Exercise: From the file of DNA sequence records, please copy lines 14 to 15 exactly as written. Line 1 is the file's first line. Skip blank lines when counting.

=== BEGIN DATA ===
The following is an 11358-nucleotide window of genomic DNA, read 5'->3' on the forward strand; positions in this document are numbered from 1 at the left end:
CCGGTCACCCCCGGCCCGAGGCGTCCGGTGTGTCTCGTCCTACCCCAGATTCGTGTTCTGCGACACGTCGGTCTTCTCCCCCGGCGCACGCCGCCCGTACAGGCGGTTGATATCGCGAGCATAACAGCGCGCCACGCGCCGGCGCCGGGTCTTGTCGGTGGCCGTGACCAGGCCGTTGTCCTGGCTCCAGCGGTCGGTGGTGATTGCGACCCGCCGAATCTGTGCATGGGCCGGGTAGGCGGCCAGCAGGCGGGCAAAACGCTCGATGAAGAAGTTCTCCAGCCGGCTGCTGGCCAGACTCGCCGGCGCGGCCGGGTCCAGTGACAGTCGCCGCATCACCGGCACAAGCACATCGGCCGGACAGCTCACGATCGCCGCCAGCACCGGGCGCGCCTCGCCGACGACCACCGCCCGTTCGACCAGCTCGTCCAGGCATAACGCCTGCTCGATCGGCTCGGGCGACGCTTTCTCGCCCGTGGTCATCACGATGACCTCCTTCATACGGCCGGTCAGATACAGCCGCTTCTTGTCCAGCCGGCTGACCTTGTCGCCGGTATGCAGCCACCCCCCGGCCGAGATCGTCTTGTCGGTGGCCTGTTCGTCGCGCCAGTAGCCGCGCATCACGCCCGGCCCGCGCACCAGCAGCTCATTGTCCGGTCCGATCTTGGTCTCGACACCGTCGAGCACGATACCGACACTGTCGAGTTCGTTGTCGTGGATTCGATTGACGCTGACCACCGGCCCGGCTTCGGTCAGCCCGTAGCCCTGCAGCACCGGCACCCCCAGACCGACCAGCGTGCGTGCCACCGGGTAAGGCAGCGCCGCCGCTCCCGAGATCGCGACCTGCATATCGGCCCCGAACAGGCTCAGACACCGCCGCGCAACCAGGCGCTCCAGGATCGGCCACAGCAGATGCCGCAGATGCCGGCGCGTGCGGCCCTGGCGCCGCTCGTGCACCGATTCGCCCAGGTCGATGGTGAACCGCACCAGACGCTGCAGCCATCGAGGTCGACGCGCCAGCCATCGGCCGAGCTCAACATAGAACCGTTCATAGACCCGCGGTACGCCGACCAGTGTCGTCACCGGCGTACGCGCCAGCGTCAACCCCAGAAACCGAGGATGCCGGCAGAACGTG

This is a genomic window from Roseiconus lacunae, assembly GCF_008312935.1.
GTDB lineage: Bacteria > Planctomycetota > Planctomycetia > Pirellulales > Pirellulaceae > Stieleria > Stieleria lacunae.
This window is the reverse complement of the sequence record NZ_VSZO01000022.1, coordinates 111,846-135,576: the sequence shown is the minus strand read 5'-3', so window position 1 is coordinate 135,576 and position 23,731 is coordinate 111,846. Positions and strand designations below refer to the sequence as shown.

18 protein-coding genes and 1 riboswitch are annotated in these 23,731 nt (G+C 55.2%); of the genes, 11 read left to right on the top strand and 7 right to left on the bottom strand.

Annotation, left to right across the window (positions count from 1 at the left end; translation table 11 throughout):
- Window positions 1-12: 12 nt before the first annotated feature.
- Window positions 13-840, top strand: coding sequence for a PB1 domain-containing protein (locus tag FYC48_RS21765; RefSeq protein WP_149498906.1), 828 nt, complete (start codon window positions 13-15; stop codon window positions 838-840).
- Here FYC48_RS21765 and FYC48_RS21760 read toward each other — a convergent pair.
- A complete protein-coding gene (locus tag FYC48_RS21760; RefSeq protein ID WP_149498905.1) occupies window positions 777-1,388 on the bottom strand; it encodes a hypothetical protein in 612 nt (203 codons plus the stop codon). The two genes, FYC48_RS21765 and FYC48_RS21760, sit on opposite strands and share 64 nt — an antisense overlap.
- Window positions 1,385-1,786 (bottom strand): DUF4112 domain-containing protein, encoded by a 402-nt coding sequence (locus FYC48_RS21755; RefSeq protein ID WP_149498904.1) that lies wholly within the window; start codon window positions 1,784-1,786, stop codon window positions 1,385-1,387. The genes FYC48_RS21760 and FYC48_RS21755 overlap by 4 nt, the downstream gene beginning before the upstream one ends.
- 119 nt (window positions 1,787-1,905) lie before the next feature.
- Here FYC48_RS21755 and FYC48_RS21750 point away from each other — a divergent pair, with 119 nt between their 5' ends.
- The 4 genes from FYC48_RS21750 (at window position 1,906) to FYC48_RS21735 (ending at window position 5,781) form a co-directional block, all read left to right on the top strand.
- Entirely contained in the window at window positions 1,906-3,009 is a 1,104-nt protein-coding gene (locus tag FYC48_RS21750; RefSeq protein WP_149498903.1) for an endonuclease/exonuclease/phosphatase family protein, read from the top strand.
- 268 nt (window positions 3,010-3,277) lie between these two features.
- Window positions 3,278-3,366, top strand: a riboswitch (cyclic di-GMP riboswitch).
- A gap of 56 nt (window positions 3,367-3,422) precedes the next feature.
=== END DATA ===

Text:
- Here FYC48_RS21755 and FYC48_RS21750 point away from each other — a divergent pair, with 119 nt between their 5' ends.
- The 4 genes from FYC48_RS21750 (at window position 1,906) to FYC48_RS21735 (ending at window position 5,781) form a co-directional block, all read left to right on the top strand.